Guest Blogger: Katherine Center


I’ve been trying to write this post for days, but it hasn’t been happening.

Which is totally nuts. Because I can always, always, always write. Even when I can’t sleep, I can write. Even when I can’t think, or talk, or dream, I can write.

But not this week. Or last week. Or possibly even next week.

I’m just empty.

It’s been a crazy few months in my life—running around promoting my new book, doing thing after thing to help it. And when I say crazy, I mean good crazy. Awesome crazy, even. And also, a little bit: exhausting crazy.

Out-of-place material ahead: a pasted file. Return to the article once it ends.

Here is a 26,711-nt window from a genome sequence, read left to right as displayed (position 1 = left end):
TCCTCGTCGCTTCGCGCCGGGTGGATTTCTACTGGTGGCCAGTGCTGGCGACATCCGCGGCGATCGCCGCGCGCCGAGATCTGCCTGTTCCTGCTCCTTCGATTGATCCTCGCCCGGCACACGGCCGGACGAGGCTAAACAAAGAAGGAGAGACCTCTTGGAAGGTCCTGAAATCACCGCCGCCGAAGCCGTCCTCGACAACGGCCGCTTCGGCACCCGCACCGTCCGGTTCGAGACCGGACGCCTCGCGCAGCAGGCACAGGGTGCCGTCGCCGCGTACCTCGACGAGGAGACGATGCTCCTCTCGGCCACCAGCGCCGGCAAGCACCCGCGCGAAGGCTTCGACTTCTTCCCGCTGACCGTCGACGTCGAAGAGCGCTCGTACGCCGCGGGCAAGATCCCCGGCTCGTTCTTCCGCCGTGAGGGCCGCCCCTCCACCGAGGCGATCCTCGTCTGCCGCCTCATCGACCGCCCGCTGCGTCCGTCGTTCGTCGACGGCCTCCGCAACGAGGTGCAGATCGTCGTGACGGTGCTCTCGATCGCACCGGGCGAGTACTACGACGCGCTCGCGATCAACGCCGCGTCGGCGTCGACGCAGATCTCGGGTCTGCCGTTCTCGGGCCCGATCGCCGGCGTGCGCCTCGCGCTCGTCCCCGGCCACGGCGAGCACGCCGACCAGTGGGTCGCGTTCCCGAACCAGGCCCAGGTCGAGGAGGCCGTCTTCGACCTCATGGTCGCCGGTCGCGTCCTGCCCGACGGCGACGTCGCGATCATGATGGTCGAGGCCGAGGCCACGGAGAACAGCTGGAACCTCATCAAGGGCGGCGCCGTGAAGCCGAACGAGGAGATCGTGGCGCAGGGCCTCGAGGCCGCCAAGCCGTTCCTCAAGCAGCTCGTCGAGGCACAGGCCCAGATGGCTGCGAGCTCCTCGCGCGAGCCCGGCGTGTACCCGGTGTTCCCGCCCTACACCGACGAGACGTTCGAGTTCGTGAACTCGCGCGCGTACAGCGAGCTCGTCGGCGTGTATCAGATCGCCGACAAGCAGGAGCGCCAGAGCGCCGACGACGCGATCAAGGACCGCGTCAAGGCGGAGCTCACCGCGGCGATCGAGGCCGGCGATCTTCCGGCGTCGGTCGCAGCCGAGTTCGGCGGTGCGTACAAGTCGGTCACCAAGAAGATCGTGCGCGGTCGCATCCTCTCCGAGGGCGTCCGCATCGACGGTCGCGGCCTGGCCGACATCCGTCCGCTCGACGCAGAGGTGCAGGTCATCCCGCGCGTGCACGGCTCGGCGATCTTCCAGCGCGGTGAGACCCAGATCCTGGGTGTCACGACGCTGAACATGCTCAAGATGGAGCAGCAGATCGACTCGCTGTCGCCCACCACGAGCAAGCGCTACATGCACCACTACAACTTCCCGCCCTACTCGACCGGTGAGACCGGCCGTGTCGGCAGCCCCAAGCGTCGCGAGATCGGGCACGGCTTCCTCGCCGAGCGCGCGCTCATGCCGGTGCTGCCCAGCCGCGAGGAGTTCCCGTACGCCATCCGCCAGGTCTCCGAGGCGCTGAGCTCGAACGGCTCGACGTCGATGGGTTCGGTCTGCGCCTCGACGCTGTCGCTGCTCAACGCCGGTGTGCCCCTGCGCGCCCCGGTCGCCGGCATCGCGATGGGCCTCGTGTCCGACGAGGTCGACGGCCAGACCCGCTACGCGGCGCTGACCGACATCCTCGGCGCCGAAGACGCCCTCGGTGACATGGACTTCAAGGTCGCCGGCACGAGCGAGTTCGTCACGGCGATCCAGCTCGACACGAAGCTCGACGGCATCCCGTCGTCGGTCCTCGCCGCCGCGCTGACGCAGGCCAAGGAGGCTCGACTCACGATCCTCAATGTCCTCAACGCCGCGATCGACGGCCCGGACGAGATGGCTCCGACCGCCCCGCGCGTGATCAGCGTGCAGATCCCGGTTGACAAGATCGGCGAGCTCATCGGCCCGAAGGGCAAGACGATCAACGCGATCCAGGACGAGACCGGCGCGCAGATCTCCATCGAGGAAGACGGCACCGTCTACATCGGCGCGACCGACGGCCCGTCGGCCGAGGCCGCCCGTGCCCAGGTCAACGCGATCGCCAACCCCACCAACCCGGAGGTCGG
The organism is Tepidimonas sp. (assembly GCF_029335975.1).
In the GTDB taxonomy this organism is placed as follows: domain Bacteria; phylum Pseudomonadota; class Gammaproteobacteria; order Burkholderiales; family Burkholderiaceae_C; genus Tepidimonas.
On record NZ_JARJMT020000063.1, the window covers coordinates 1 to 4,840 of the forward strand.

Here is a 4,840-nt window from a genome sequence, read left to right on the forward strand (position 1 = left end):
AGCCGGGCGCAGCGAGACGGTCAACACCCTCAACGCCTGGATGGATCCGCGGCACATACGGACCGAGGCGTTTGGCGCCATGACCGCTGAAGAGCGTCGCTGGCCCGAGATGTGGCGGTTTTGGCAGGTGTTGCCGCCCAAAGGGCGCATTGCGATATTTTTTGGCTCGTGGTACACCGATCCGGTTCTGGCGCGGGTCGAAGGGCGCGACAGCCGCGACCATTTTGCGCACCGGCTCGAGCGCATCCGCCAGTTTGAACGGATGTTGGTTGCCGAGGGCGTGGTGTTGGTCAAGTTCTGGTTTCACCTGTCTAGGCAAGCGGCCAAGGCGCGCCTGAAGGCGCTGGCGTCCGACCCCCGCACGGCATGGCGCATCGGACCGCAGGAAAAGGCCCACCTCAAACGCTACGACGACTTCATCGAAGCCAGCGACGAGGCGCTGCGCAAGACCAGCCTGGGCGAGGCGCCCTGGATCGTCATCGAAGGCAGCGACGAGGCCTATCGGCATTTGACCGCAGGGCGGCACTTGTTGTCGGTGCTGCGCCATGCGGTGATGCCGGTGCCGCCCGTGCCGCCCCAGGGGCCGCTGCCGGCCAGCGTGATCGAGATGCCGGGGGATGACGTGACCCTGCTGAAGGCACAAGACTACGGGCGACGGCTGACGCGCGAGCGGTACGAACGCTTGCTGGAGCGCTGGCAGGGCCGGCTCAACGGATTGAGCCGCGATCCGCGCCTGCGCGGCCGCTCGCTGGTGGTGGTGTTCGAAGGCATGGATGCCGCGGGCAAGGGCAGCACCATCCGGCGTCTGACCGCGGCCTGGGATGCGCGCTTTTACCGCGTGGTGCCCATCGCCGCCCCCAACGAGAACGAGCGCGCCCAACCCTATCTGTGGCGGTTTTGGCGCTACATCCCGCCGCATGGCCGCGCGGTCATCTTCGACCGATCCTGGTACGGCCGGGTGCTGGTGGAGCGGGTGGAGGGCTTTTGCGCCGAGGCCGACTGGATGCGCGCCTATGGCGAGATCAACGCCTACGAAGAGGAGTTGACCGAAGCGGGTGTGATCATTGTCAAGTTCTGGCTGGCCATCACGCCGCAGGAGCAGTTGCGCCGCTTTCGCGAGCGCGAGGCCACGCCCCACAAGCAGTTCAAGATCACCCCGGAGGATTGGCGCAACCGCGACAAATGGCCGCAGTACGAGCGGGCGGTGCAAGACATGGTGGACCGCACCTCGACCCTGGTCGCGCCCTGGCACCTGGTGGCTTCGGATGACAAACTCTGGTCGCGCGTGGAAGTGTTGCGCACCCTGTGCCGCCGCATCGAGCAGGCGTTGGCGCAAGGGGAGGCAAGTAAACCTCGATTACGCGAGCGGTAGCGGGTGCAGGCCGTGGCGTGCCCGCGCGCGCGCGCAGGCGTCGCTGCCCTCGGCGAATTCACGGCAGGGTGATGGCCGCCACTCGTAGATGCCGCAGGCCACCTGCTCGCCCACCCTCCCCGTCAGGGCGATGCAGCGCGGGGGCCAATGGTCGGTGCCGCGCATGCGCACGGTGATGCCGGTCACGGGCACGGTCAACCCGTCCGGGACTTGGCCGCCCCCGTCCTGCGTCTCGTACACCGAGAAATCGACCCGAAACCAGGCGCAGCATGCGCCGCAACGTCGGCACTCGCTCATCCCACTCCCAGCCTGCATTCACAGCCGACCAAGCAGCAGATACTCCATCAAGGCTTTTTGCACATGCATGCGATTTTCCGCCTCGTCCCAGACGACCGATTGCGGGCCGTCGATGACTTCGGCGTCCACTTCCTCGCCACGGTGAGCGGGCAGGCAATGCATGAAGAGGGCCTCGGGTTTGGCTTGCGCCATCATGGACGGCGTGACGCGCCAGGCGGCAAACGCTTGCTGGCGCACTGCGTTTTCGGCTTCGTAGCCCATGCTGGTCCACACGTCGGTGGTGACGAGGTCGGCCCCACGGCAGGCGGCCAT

I guess I normally try to structure in a lot of leisure time. At least, as much leisure time as a parent of little kids who’s squeezing a full-time job into part-time hours can hope for. I’m a napper. And a lounger. In my regular life, I try to stay in my pajamas as much as possible.

But I gave up leisure time—personal time, quiet time, nap time, gym time—for the book, for a little while. There are only so many hours in the day, after all. A new book has a short season when it’s out on display in bookstores and when it needs a lot of attention and care. I was happy to give up leisure time for the book. Kind of the way I’ve been happy to give up sleep for my kids. Some things, you just do.

But maybe six weeks ago, I looked around and thought, “I am running on empty.” And then I never filled back up. And now I’m running on whatever comes after empty. Fumes, maybe. And there are no filling stations anywhere in sight.